Many Challenges, Many Successes
Despite the obvious improvement in patient care we provided, the specialists felt threatened, particularly the cardiologists. They did not understand our scope of practice. How could a physician who was not a cardiologist manage ventricular tachycardia or cardiovert atrial fibrillation patients? We were not even allowed to intubate, as that was the anesthesiologists’ job. Despite having diagnosed tamponade, dissection, and several aortic aneurysms by bedside ultrasound, I was accused of not being trained as a radiologist. Our CEO stepped down after a staffing conflict with the nurses’ union, so we lost our support at the top. After almost one year, all success aside, our pilot program was shut down.
Explore This IssueACEP Now: Vol 39 – No 02 – February 2020
But it was too late to stop the momentum that had started. In 2015, the Norwegian Society for Emergency Medicine (NORSEM), which had been formed in 2010 by a Norwegian emergency physician who had trained in the United States (and of which I am a board member), was asked by the Ministry of Health to help develop an education framework and curriculum for a primary specialty in emergency medicine that would comply with EUSEM’s curriculum and international guidelines. In 2017, the Minister of Health approved emergency medicine as Norway’s newest specialty. One year later, NORSEM joined the International Federation for Emergency Medicine as a full voting member. In March 2019, the Ministry of Health began accepting applications from those physicians wishing to be grandfathered in as Norway’s first emergency medicine physicians. On Oct. 17, 2019, I received confirmation that I was to be one of them. The process of approving training facilities is currently under way.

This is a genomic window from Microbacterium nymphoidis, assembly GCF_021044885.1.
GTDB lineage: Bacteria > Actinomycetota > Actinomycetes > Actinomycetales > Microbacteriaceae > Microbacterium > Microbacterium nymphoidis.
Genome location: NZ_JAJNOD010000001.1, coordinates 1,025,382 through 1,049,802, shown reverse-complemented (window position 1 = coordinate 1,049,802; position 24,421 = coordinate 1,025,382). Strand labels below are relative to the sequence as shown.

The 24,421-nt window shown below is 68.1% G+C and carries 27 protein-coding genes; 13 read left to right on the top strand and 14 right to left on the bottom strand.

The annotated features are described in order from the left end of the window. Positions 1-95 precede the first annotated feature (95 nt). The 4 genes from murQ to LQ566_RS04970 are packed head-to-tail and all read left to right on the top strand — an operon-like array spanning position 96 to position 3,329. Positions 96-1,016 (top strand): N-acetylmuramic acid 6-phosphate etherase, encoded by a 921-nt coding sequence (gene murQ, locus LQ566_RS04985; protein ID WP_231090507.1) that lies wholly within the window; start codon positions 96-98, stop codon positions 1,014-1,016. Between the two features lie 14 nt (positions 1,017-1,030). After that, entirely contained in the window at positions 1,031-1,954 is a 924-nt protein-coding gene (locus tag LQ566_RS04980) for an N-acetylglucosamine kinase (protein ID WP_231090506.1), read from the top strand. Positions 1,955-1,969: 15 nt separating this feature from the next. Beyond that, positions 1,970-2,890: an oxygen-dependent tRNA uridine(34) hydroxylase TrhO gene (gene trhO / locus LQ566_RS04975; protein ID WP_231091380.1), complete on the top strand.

More than two decades ago, during residency, I took my first trip to Norway and had a tour of an akuttmottak in Oslo. I knew at that time that someday I would like to work as an emergency physician in Norway. I knew I would first have to learn the language. I didn’t know that I would have to help create the entire specialty. It was a pipe dream, but with hard work, good timing, and a little luck, that pipe dream came true.
I’m back in the States now with no immediate plans to move back to Norway. But if and when I do, I can proudly work as an emergency physician.
Dr. Galletta is associate professor of emergency medicine at the University of Massachusetts in Worcester.